Straw Purchase Question

Gingerbeard Man

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Sheeeeeeit you guys.....I just bought all this at Home Depot. I guess I'll see you when I get out of the clink. This was one of my biggest straw purchases.
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rosewood

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To me a "straw purchase" should be when you buy a firearm for someone that otherwise couldn't legally buy it. If you are buying it for someone that can legally own one, why should it matter?

If a wife bought a gun using her husbands money cause he was out of town and couldn't make the sale and he has a valid carry permit, why should it matter?


Best thing to do is just don't ask don't tell. There is no reason the wife needs to tell the gun counter who/why she is buying the gun, none of their business. If she can legally purchase it, that is all they need to know. Now if she turns around and gives it to a person not legal to own it, then the ATF needs to take that up with here directly.

This is just my opinion by the way, no legal bearing at all.

Rosewood
 

gh1950

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Best thing to do is just don't ask don't tell. There is no reason the wife needs to tell the gun counter who/why she is buying the gun, none of their business. If she can legally purchase it, that is all they need to know. Now if she turns around and gives it to a person not legal to own it, then the ATF needs to take that up with here directly.

This is just my opinion by the way, no legal bearing at all.

Rosewood

This us exactly the argument that was made to, and rejected by the Supreme Court.

The fact that the ultimate purchaser was legally entitled to purchase and own the gun is irrelevant to the crime of lying on the 4473, Actually you can't "say" anything to the FFL because it won't complete the sale. The fact that you lied and committed a straw sale will always come out after the fact through extrinsic evidence.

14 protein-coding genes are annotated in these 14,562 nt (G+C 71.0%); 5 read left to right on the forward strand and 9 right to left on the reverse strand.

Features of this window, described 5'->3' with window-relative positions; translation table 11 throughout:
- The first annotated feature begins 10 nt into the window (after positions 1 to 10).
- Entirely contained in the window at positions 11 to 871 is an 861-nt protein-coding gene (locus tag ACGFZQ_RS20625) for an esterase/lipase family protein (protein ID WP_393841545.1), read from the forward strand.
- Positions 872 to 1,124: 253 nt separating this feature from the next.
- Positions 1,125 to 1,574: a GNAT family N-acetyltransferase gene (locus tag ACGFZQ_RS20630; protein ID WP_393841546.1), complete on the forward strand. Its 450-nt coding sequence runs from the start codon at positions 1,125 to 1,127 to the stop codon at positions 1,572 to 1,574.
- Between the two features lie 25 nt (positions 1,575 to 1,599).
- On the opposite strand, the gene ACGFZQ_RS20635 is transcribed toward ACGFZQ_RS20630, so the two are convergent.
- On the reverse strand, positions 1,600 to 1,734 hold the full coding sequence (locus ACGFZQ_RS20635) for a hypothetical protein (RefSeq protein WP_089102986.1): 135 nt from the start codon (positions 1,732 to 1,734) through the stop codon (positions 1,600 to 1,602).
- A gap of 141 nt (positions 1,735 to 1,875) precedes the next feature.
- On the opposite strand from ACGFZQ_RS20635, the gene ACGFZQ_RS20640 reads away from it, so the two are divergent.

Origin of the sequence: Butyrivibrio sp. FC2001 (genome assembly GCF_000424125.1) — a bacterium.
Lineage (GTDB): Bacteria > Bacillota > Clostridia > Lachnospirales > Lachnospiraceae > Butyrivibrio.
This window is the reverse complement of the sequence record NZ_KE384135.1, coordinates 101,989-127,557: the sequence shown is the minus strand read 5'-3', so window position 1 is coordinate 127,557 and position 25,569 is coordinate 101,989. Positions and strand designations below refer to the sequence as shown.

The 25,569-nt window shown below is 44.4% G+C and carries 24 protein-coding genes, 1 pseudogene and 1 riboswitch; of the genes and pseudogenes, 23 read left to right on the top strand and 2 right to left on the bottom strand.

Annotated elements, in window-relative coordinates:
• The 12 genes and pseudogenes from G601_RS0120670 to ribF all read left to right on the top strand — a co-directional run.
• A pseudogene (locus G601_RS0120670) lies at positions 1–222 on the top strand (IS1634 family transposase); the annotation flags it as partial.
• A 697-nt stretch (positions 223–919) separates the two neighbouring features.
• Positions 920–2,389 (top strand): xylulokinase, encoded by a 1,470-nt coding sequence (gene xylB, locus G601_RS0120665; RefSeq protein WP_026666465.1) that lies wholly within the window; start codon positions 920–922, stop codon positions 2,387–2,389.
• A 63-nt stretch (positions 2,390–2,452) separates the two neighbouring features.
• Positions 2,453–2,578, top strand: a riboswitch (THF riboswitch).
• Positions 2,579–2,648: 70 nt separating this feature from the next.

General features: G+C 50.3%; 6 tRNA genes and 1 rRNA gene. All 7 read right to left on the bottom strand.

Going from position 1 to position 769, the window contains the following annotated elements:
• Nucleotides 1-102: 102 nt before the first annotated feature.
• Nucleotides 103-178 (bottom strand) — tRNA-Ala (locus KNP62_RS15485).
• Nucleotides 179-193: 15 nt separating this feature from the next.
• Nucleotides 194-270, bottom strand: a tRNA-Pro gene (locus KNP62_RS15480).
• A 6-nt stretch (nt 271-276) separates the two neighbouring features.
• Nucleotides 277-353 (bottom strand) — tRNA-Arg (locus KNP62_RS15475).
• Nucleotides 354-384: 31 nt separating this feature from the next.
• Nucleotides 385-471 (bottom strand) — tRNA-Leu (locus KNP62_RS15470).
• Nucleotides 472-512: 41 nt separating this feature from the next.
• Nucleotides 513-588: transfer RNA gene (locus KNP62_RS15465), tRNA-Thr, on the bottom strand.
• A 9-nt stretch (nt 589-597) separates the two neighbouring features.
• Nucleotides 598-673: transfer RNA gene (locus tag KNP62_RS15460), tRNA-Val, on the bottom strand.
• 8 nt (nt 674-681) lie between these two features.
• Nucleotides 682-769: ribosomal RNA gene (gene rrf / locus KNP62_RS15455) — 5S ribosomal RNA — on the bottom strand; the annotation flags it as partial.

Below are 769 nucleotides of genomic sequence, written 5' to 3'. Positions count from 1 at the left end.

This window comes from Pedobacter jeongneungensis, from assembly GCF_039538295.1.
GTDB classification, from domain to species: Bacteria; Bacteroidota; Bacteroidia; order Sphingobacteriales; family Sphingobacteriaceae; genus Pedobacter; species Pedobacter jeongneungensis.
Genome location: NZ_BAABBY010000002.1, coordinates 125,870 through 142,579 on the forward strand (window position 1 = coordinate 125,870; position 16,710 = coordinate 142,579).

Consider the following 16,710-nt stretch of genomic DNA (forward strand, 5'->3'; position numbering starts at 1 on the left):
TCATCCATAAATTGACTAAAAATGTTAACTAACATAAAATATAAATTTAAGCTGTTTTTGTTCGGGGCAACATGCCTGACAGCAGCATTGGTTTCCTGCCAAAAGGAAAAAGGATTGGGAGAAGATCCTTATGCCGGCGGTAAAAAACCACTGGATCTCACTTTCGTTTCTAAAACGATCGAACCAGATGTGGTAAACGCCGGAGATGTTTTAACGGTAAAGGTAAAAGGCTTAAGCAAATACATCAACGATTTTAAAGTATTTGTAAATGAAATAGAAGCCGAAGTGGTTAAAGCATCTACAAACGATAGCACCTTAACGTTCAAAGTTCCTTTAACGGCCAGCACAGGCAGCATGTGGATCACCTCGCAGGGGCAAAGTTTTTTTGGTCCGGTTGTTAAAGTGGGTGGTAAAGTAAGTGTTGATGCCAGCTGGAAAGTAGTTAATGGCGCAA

GAgunLAWbooklet

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Heck, I had an FFL dealership refuse to sell me a bolt action 22 rifle when I told them I intended to give it as a gift to my over-18 nephew for a birthday present!

They wrongly thought that was some kind of straw purchase but it would not have been. Nonetheless they refused to process the transaction, so there was no sale that day.
 

rosewood

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Heck, I had an FFL dealership refuse to sell me a bolt action 22 rifle when I told them I intended to give it as a gift to my over-18 nephew for a birthday present!

They wrongly thought that was some kind of straw purchase but it would not have been. Nonetheless they refused to process the transaction, so there was no sale that day.
I think the confusion is what "actual purchaser" means. Does that mean you are the one paying for it, or the one that will ultimately take ownership. That is the confusing part.

Like I said, don't ask don't tell. Gun counter employees do not always understand laws, so the less they know about your situation the better.